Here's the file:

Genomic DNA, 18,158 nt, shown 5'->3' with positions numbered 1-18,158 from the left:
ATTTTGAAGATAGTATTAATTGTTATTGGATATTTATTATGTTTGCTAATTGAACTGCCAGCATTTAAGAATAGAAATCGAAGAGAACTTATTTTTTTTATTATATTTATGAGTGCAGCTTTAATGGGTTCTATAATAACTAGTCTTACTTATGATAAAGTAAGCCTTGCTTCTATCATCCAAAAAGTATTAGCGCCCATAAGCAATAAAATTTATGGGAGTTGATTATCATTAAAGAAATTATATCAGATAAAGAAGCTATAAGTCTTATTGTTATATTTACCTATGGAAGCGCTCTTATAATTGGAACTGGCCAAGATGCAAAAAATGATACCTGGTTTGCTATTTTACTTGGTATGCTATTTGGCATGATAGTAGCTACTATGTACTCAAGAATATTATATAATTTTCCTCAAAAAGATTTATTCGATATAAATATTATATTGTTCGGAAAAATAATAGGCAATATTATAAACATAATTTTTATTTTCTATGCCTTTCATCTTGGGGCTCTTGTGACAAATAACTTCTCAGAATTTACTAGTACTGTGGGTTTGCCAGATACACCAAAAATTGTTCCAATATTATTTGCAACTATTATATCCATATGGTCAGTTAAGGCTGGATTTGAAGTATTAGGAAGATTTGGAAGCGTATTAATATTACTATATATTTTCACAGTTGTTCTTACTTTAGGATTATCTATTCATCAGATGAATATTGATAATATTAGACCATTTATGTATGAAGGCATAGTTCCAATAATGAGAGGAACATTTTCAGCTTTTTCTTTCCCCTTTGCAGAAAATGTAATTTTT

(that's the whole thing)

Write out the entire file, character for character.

Genomic DNA, 18,158 nt, shown 5'->3' with positions numbered 1-18,158 from the left:
ATTTTGAAGATAGTATTAATTGTTATTGGATATTTATTATGTTTGCTAATTGAACTGCCAGCATTTAAGAATAGAAATCGAAGAGAACTTATTTTTTTTATTATATTTATGAGTGCAGCTTTAATGGGTTCTATAATAACTAGTCTTACTTATGATAAAGTAAGCCTTGCTTCTATCATCCAAAAAGTATTAGCGCCCATAAGCAATAAAATTTATGGGAGTTGATTATCATTAAAGAAATTATATCAGATAAAGAAGCTATAAGTCTTATTGTTATATTTACCTATGGAAGCGCTCTTATAATTGGAACTGGCCAAGATGCAAAAAATGATACCTGGTTTGCTATTTTACTTGGTATGCTATTTGGCATGATAGTAGCTACTATGTACTCAAGAATATTATATAATTTTCCTCAAAAAGATTTATTCGATATAAATATTATATTGTTCGGAAAAATAATAGGCAATATTATAAACATAATTTTTATTTTCTATGCCTTTCATCTTGGGGCTCTTGTGACAAATAACTTCTCAGAATTTACTAGTACTGTGGGTTTGCCAGATACACCAAAAATTGTTCCAATATTATTTGCAACTATTATATCCATATGGTCAGTTAAGGCTGGATTTGAAGTATTAGGAAGATTTGGAAGCGTATTAATATTACTATATATTTTCACAGTTGTTCTTACTTTAGGATTATCTATTCATCAGATGAATATTGATAATATTAGACCATTTATGTATGAAGGCATAGTTCCAATAATGAGAGGAACATTTTCAGCTTTTTCTTTCCCCTTTGCAGAAAATGTAATTTTT